[From Draper The House of Stanley]


This branch of the Stanley family has a history in common with the elder and second branches of the ancient family of Stanley down to Thomas, first Baron Stanley, who, as already noticed, had four sons, the first of whom was Thomas, first Earl of Derby, and the third was

Sir John Stanley, Knight of Weever and Alderley, in the time of Edward IV., who married Elizabeth, daughter and heiress of Sir Thomas Weever, Knight of Weever, in the county of Chester, in whose right he succeeded to that estate, and had issue,

Sir Thomas Stanley, of Weever, who married a daughter of Thomas Leversedge, Esq., of Wheelock, by whom he had a son,

Sir Thomas Stanley, who married one of the daughters of Thomas Davenport, Esq., by whom he had three sons, Thomas, John, and Randal, He was succeeded by his eldest son,

Sir Thomas Stanley, who married Ursula, daughter of Richard and sister to Sir Hugh Cholmondeley. Sir Thomas died in 1591, leaving issue, a son,

Sir Randal Stanley, of Weever, who married Margaret, the daughter of John Masterson, Esq., of’ Nantwich, by whom he had issue, Thomas, Randal, and Mary. Sir Randal was captain of the Isle of Man, where he died on the 17th June, 1595 He was succeeded by his elder son,

Sir Thomas Stanley, Knight of Weever and Alderley, high-sheriff for Cheshire in the seventh year of King Charles I.

This Sir Thomas married Elizabeth, daughter and heiress of Sir Peter Warburton,1 Knight of Grafton, in the county of Chester, chief justice of the Court of Common Pleas. Sir Thomas died in 1605, at the age of twenty-nine, and was succeeded by his eldest son, Thomas Stanley, Esq., of Alderley, who was created a baronet 25th June, 1660. Sir Thomas married Elizabeth, daughter of Sir James Pytts, of Ryre, Worcestershire, by whom he had issue :—4, Peter, his successor ; 2, Thomas, who married Penelope, daughter of John Bradshaigh, Esq. ; 3, James, married to Elizabeth, daughter and co-heiress of John Byron, Esq. ; 4, Jane, died unmarried ; 5, Elizabeth, married first to John Leigh, Esq., and secondly to Robert Venables, Esq. ; Frances, died unmarried ; 7, Mary, married to Peter Wilbraham, Esq. ; 8, Margaret, who became the wife of Thomas Swettenham, Esq., of Swettenham.Sir Thomas Stanley died in 1672, and was succeeded by his eldest son,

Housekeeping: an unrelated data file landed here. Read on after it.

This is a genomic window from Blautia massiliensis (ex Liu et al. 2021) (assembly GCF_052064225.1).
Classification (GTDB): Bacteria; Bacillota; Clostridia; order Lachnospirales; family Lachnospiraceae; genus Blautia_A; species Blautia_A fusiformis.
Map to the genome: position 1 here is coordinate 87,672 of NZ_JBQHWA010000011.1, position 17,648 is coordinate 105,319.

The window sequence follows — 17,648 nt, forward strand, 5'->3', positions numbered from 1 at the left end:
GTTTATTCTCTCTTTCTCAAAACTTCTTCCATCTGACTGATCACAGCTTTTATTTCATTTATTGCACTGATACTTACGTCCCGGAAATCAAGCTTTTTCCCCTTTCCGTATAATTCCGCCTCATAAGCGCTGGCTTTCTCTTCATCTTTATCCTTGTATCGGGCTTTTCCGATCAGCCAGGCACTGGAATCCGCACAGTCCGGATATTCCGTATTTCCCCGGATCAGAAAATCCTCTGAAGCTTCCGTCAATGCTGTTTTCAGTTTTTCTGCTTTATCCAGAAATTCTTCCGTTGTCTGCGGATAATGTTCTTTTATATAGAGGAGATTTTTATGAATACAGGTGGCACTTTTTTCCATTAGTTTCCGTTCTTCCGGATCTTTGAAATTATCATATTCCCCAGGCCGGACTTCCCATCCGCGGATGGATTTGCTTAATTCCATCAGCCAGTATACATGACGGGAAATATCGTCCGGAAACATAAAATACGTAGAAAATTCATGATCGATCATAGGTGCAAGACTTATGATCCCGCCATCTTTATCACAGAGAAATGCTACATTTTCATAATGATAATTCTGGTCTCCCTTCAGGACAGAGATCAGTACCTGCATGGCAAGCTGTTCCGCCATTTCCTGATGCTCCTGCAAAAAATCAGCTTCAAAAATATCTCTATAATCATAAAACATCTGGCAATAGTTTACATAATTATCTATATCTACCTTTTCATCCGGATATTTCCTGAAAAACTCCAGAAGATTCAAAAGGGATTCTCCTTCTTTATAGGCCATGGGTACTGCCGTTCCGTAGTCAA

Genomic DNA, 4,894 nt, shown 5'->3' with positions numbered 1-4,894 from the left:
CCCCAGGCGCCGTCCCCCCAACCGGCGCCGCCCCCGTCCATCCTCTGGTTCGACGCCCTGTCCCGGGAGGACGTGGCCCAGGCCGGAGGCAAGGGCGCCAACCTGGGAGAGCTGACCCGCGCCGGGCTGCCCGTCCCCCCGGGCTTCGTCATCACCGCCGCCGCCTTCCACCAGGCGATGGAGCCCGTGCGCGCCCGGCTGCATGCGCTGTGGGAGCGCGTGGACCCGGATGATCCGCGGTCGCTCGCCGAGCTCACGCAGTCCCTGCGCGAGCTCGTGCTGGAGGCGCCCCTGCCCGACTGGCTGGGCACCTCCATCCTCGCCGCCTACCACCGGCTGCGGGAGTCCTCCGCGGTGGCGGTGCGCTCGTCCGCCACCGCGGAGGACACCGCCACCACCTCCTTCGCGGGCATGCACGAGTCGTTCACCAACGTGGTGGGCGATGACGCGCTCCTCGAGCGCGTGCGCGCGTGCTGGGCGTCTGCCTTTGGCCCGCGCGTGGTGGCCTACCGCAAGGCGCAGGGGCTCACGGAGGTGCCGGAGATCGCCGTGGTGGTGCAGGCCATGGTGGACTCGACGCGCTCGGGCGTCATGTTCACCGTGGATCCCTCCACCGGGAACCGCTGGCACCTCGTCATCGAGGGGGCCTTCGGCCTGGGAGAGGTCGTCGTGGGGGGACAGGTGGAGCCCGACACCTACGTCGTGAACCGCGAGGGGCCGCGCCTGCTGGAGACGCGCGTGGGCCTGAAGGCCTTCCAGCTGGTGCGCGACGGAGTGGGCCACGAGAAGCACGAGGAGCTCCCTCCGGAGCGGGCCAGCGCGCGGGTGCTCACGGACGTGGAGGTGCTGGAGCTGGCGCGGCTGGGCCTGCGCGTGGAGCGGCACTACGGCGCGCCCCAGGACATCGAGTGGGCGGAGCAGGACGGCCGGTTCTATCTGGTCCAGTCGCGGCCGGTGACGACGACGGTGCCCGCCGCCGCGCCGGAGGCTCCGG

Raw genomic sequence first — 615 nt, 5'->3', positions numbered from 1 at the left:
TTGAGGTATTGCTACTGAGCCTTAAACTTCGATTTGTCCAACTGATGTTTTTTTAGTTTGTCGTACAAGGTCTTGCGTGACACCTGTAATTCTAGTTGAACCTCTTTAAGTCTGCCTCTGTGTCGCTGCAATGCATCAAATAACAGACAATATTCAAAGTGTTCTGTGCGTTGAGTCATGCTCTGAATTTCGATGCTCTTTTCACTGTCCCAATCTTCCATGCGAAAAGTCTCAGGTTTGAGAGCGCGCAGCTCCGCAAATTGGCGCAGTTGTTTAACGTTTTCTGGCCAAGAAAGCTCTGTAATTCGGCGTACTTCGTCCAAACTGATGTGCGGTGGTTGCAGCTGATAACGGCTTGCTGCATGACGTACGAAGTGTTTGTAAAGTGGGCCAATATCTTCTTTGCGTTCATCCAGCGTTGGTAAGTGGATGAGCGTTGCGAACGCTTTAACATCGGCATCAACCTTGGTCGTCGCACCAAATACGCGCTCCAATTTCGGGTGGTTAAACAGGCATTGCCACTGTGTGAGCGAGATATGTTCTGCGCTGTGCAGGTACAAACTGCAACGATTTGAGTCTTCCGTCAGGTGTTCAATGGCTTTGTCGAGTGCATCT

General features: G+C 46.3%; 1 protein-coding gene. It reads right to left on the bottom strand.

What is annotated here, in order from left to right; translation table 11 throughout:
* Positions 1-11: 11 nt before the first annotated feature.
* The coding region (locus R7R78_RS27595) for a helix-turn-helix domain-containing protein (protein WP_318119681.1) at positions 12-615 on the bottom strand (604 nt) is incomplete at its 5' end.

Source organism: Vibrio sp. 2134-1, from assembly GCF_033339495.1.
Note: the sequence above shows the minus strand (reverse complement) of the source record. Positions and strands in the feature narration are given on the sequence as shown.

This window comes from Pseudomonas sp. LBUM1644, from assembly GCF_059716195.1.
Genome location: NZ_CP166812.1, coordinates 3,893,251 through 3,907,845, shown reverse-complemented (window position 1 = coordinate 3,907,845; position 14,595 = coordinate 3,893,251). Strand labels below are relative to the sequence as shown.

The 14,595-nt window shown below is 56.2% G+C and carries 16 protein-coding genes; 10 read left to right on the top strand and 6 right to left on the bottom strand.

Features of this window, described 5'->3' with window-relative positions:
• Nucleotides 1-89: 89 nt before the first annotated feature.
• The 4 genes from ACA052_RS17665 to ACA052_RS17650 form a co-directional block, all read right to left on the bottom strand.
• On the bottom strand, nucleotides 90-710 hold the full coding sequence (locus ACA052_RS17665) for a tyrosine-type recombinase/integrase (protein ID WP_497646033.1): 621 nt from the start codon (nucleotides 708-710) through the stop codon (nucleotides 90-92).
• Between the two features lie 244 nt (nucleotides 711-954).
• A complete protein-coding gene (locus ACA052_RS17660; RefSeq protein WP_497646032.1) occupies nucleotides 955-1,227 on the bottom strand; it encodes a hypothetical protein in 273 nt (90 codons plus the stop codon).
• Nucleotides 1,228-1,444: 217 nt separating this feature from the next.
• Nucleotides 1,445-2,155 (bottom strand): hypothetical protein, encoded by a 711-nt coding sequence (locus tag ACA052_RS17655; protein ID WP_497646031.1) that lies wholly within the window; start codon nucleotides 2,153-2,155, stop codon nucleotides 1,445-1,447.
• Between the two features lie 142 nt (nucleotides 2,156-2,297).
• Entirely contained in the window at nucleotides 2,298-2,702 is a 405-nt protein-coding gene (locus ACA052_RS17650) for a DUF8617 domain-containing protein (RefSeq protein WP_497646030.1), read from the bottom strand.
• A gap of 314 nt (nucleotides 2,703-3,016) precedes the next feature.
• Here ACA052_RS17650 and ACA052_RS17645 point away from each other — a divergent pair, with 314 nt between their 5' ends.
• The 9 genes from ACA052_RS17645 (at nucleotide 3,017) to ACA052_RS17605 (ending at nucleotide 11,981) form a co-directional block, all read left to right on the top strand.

Sir Peter Stanley, the second Baronet of Alderley, who married Elizabeth, daughter of Sir John Leigh, of North-court, Isle of Wight. Sir Peter was high-sheriff for Cheshire in 1678. He had two sons and six daughters :—1, Thomas; 2, Charles, who married Lucretia, grandaughter of Lord Plunket, and died sine prole ; 3, Elizabeth, married to Thomas Weever, Esq. ; 4, Penelope, married to John Perrott, Esq. ; 5, Mary, married to George, eldest son of Sir Henry Ingoldsby, Bart. ; 6, Anne, died unmarried ; 7, Frances, married first to Sir Thomas Fotherley, Bart., and secondly, to John Swettenham, Esq. ; 8, Diana, who died unmarried.—Sir Peter was succeeded, in 1701, by his eldest son,

Sir Thomas Stanley, who became the third Baronet of Alderley ; and married Christiana, daughter of Sir Stephen Lennard, Bart., of West Wickham, by whom he had two sons, James and Edward, who succeeded to the baronetcy, and two daughters, both of whom died unmarried.—Sir Thomas died in 1721 , and was succeeded by his elder son,

Sir James Stanley, as the fourth Baronet of Alderley, who married, in November, 1740, Frances, youngest daughter of George Butler, Esq., of Ballyragget, county Kilkenny ; but, dying without issue, in 1746, the title and estates now devolved upon his brother,

Sir Edward Stanley, the fifth Baronet, who married Mary, daughter of Thomas Ward, Esq., of London, banker. He died in 1755, and was succeeded by his only surviving son,